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Covid's hidden crisis: Stranded ship crew
SHIP crews work a largely unseen job aboard cargo vessels and fuel tankers that ferry over 80 per cent of world trade. As Covid-19 curbs shut borders and restricted movements early in the year, hundreds of thousands of these seafarers have been marooned at sea for months on end.
Apart from the deep impact on these workers' mental health and fatigue, the crisis has jacked up costs in shipping and caused bottlenecks in supply chains everywhere. In Brunch this Saturday in The Business Times Weekend, we look at what those in the shipping community describe as an operational nightmare.
"What is the important problem to work on, that in 10 years could have great value?" That, in the mind of Eugene Fitzgerald, is the question that should steer the process of research towards its goal of producing a real application in a commercial market. In The Raffles Conversation, the chief executive of Singapore-MIT Alliance for Research and Technology tells us about finding the sweet spot in research.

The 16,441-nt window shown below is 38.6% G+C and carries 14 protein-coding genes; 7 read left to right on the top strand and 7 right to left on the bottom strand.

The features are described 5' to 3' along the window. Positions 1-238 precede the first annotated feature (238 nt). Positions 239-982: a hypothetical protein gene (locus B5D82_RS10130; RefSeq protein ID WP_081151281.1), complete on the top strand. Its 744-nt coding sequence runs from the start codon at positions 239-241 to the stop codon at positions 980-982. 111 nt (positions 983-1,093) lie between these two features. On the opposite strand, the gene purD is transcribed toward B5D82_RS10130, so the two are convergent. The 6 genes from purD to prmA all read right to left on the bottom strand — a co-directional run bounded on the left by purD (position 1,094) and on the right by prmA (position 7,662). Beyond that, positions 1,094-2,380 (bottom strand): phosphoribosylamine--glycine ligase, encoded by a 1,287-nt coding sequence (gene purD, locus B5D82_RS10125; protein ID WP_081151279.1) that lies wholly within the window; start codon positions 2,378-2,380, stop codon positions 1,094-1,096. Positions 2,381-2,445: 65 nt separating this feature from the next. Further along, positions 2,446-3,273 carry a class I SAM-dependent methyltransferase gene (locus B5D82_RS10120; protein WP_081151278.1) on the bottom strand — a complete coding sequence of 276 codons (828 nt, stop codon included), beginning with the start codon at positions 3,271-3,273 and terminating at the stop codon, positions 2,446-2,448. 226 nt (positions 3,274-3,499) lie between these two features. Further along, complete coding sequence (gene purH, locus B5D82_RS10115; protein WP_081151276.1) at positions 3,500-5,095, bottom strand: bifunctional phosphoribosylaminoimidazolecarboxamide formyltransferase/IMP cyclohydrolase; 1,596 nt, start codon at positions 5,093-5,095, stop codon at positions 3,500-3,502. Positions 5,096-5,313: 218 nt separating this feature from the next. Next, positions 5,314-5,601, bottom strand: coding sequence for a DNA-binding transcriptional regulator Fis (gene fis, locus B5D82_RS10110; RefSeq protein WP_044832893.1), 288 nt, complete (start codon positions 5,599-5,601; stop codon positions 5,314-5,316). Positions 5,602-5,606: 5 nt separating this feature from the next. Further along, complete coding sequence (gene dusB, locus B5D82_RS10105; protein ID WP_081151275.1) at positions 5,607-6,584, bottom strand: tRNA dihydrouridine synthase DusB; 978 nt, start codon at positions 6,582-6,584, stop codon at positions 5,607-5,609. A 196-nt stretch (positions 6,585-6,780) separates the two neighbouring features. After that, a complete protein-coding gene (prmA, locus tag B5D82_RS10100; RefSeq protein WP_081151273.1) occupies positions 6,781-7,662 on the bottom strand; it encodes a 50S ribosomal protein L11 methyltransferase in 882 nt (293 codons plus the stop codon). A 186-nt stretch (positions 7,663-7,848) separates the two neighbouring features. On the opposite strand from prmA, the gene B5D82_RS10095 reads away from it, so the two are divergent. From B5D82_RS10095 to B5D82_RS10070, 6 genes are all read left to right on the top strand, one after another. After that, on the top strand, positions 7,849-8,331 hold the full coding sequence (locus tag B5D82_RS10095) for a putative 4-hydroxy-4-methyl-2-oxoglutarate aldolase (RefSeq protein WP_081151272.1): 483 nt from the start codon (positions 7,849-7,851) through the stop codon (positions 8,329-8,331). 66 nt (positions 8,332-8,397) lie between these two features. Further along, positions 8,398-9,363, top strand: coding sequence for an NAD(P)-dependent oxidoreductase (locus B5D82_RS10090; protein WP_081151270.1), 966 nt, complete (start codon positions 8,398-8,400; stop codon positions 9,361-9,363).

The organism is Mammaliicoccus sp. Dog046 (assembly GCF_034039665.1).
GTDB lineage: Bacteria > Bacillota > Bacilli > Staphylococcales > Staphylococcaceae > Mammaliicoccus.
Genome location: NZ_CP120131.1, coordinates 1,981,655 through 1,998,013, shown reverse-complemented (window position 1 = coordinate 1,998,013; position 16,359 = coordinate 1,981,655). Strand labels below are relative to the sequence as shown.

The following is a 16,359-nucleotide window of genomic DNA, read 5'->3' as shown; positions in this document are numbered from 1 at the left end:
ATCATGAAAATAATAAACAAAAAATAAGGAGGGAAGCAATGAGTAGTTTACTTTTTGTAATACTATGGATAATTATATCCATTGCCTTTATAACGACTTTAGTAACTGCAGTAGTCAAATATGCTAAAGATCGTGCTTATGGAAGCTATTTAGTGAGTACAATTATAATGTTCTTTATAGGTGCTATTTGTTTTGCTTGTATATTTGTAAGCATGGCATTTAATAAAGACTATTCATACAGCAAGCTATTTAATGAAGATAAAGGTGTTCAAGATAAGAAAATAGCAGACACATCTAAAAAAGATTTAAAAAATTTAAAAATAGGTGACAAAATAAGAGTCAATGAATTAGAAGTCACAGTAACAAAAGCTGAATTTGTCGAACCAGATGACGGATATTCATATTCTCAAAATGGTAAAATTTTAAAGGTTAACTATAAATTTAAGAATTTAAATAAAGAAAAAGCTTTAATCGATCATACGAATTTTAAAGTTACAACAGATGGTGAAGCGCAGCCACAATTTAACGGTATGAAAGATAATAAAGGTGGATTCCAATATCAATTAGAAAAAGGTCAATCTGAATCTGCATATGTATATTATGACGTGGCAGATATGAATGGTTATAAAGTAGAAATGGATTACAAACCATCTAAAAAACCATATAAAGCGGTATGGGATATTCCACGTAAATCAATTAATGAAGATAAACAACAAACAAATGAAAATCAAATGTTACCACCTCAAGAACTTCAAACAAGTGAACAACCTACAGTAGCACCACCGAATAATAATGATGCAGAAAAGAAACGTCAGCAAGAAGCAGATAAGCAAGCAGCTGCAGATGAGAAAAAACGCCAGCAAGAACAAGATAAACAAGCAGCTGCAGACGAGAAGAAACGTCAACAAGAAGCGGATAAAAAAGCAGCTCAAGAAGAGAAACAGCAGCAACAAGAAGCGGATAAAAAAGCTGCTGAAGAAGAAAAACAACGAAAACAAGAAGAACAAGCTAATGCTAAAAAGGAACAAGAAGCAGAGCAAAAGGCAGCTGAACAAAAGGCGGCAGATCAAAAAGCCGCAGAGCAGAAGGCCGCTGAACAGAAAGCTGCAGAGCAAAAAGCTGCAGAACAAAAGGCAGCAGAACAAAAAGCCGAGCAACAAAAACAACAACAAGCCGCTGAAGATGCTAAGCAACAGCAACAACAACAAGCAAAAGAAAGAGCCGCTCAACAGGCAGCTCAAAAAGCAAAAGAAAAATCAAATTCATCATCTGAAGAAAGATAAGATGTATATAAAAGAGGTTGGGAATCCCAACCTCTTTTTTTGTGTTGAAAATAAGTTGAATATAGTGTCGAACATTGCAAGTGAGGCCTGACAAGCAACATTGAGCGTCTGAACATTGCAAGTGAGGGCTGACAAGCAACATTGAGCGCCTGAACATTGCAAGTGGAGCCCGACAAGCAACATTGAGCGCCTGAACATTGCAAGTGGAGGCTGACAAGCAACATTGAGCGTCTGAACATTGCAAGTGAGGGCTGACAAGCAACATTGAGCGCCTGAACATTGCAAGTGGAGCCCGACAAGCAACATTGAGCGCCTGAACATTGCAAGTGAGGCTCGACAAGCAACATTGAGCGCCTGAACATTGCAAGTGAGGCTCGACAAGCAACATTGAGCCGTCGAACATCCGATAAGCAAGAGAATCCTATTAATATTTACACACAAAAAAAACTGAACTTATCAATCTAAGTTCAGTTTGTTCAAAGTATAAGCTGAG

In less than two months, America will vote for its next president. In This Time Is Different, our columnist gives his analysis of the US elections and how to position one's portfolio for this event.
Ten years may seem like an eternity to the stock market punter. But if we invest with a 10-year time horizon in mind, the chances of losing money after a decade is low - and the odds are even better if dividends are included, as the Diary of a Private Investor column points out.
Porsche's first electric car is finally in Singapore, and The Steering Column has had a go. Set for a formal launch next Tuesday, does it rewrite the rules of the sportscar game or should it be Taycan with a pinch of salt?
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